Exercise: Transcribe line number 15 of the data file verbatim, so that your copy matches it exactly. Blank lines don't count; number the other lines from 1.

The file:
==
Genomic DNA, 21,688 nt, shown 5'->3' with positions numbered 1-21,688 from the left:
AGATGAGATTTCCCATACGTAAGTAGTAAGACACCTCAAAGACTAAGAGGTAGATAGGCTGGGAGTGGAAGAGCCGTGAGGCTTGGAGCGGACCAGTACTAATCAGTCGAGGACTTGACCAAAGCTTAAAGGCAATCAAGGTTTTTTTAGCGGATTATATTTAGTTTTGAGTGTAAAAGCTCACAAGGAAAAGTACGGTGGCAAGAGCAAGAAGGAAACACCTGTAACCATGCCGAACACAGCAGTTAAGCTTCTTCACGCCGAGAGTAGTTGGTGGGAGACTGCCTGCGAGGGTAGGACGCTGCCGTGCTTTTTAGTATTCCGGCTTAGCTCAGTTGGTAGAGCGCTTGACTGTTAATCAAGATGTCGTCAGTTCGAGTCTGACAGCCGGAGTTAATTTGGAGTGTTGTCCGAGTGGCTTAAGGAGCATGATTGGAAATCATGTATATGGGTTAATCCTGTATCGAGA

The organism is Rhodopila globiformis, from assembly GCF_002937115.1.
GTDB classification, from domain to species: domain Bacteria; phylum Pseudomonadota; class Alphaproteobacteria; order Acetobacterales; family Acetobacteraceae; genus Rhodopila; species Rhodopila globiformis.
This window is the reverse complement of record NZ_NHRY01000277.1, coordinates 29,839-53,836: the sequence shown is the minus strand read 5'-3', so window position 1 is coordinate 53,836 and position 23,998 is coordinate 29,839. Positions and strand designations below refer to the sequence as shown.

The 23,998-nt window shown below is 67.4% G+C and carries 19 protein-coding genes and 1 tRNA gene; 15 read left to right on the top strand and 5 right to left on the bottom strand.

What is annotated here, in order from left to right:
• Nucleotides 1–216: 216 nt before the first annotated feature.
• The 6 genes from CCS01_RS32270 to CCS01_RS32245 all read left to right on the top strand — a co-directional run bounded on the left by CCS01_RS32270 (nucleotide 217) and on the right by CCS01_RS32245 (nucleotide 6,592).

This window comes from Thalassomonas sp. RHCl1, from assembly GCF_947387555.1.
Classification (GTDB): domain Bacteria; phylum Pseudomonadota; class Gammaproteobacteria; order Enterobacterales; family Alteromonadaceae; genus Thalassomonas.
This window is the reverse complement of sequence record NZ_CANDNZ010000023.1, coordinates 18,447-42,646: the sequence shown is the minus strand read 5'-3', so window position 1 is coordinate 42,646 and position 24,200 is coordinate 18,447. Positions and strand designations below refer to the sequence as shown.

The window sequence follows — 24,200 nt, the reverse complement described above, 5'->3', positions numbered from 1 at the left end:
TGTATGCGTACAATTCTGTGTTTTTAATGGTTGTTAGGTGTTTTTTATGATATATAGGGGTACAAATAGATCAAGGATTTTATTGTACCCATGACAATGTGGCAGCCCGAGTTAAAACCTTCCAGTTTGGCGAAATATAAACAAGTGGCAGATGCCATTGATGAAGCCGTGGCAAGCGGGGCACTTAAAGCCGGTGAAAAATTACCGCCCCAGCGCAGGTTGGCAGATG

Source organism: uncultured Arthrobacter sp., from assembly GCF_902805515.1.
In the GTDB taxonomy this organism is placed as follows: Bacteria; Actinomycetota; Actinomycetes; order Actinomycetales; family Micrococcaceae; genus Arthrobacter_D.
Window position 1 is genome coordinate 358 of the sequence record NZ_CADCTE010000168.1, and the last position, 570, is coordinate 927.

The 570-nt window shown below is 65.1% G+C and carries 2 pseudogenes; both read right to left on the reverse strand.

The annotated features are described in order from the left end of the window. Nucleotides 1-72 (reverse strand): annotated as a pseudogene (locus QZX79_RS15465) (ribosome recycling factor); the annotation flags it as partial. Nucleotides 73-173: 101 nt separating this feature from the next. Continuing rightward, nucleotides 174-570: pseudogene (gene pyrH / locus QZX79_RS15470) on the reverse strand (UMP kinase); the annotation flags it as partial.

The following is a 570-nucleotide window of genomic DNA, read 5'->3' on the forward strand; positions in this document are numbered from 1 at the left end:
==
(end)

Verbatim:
Source organism: uncultured Arthrobacter sp., from assembly GCF_902805515.1.